Eat local, learn about your food, make good food choices and make sure that those producing your food respect the land, the people, and the animals that populate it says Sophie Bardos
Our food system is a huge, interconnected web that stretches across the globe. Food is energy and food is power.
The decisions I make in the grocery store and in my kitchen have far-reaching impacts and consequences, from wages of cacao farmers in Ecuador, to viability of local farmers markets. When I choose what to have for dinner, I’m not just choosing what to eat, I’m choosing whether or not to support the industries that have made the food accessible to me. That is a lot of responsibility.
My Vegan Journey.
In 2016, I visited an animal sanctuary in upstate New York. The farm advocated for the switch to a vegan lifestyle.
I had been eating meat since I could remember. The sanctuary workers, along with a very lovely turkey named Ingrid, made a compelling argument against animal agriculture. I have not eaten meat since.
After watching documentaries like Food, Inc, Cowspiracy, and Blackfish, I felt as if being vegan was the best thing I could do for the environment, and to erase the harm that I had been causing the animals. I changed my food choices and believed that the only way to live with compassion and to not cause harm to those around me was to be vegan. But I was still eating chocolate, vegetables, fruit, nuts, and bread, none of which I knew the origins of. I was content to eat any food that did not come from animals.
The fallacy of “Cruelty Free”.
See, for people living with exploitation, violence and oppression all over the world, veganism may not be the only cause they choose, or at an equal priority . That, in it of itself, shoots my convictions in the foot.
Indigenous farmers around the world are being exploited for food that are now being appropriated by vegans—foods they once produced and personally consumed in moderation. The sudden mass production of foods such as chickpeas and avocados has had a devastating impact on the local price of the plants, the welfare of the farmers, and the land itself.
Veganism and vegetarianism is a bonafide, and profitable, industry that flourishes by way of corporate control. There is no way in which supporting this harm and damage can be considered “cruelty free.”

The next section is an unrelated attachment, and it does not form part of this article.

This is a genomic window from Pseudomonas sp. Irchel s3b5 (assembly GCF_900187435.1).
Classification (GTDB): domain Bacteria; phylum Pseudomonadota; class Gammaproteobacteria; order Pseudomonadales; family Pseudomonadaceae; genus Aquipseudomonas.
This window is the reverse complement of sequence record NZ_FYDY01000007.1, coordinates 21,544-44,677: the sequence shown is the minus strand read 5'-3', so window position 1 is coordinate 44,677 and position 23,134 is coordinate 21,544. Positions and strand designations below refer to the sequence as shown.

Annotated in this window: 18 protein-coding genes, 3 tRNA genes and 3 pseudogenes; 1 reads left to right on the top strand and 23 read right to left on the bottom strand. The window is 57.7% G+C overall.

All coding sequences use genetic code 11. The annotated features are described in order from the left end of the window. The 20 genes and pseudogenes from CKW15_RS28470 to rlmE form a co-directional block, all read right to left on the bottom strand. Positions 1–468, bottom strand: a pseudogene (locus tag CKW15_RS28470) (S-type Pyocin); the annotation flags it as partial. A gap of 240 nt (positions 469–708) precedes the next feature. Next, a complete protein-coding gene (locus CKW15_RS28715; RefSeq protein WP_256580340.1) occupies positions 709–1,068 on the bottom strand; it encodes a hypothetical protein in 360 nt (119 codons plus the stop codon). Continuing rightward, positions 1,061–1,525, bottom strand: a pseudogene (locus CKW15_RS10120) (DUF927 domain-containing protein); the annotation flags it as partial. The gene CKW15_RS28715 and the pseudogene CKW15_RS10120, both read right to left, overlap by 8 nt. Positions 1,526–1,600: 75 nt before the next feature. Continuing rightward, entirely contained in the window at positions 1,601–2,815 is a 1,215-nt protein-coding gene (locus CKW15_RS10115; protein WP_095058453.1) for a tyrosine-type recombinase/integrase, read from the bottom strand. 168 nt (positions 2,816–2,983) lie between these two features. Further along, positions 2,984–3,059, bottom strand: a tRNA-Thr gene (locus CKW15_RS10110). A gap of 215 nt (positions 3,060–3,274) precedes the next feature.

The Power of food Sovereignty and choice.
True sustainability comes from our own backyards. Instead of focusing on specific diets or lifestyles, real systemic change happens when we question the foundations of our food system.
Our food system is based on a globalized capitalist system.
Alternatively, food sovereignty is the right of peoples to healthy and culturally-appropriate food produced through ecologically sound and sustainable methods and their right to define their own food and agriculture systems. It puts the aspirations and needs of those who produce, distribute and consume food at the heart of food systems and policies rather than the demands of markets and corporations.
In everyday life, this philosophy can be use to make good food choices, in learning how to grow your own food, eating locally and seasonally, supporting local businesses, joining a CSA (community-supported agriculture), and looking into farm-workers rights organizations.
“Life requires taking of life or taking from life, but life does not require irreverence or disrespect for the life taken—any life” – John Ikerd
Animals are still suffering. People are still suffering. Respect for human life requires respect for all life, from animals to plants. Under capitalism, there is no single diet that has no negative environmental and ethical impacts. But that doesn’t mean that we’re powerless.
Eat local, learn about your food, and make sure that those producing your food respect the land, the people, and the animals that populate it.
Feature Photo by Gabrielle Henderson on Unsplash